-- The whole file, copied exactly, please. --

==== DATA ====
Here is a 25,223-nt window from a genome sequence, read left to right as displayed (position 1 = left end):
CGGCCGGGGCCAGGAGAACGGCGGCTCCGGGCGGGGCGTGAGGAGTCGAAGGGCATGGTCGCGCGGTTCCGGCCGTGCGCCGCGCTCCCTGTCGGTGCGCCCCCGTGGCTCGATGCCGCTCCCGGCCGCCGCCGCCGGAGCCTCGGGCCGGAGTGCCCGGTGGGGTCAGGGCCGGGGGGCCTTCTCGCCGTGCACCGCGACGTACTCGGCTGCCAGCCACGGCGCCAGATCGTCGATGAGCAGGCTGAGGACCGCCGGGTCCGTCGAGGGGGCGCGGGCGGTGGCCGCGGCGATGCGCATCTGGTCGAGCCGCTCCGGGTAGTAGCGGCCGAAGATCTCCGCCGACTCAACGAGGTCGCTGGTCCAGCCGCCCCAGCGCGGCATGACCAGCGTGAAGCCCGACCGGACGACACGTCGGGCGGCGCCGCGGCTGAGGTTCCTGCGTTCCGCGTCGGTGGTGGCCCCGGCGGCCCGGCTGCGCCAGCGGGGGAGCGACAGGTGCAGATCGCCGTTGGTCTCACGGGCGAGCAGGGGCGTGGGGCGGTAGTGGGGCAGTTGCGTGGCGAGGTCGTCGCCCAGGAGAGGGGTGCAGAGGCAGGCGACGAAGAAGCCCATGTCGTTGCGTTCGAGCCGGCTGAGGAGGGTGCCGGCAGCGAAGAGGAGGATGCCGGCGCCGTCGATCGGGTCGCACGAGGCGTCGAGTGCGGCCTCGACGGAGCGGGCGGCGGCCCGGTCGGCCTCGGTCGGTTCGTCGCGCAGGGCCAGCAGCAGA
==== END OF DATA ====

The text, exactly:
Here is a 25,223-nt window from a genome sequence, read left to right as displayed (position 1 = left end):
CGGCCGGGGCCAGGAGAACGGCGGCTCCGGGCGGGGCGTGAGGAGTCGAAGGGCATGGTCGCGCGGTTCCGGCCGTGCGCCGCGCTCCCTGTCGGTGCGCCCCCGTGGCTCGATGCCGCTCCCGGCCGCCGCCGCCGGAGCCTCGGGCCGGAGTGCCCGGTGGGGTCAGGGCCGGGGGGCCTTCTCGCCGTGCACCGCGACGTACTCGGCTGCCAGCCACGGCGCCAGATCGTCGATGAGCAGGCTGAGGACCGCCGGGTCCGTCGAGGGGGCGCGGGCGGTGGCCGCGGCGATGCGCATCTGGTCGAGCCGCTCCGGGTAGTAGCGGCCGAAGATCTCCGCCGACTCAACGAGGTCGCTGGTCCAGCCGCCCCAGCGCGGCATGACCAGCGTGAAGCCCGACCGGACGACACGTCGGGCGGCGCCGCGGCTGAGGTTCCTGCGTTCCGCGTCGGTGGTGGCCCCGGCGGCCCGGCTGCGCCAGCGGGGGAGCGACAGGTGCAGATCGCCGTTGGTCTCACGGGCGAGCAGGGGCGTGGGGCGGTAGTGGGGCAGTTGCGTGGCGAGGTCGTCGCCCAGGAGAGGGGTGCAGAGGCAGGCGACGAAGAAGCCCATGTCGTTGCGTTCGAGCCGGCTGAGGAGGGTGCCGGCAGCGAAGAGGAGGATGCCGGCGCCGTCGATCGGGTCGCACGAGGCGTCGAGTGCGGCCTCGACGGAGCGGGCGGCGGCCCGGTCGGCCTCGGTCGGTTCGTCGCGCAGGGCCAGCAGCAGA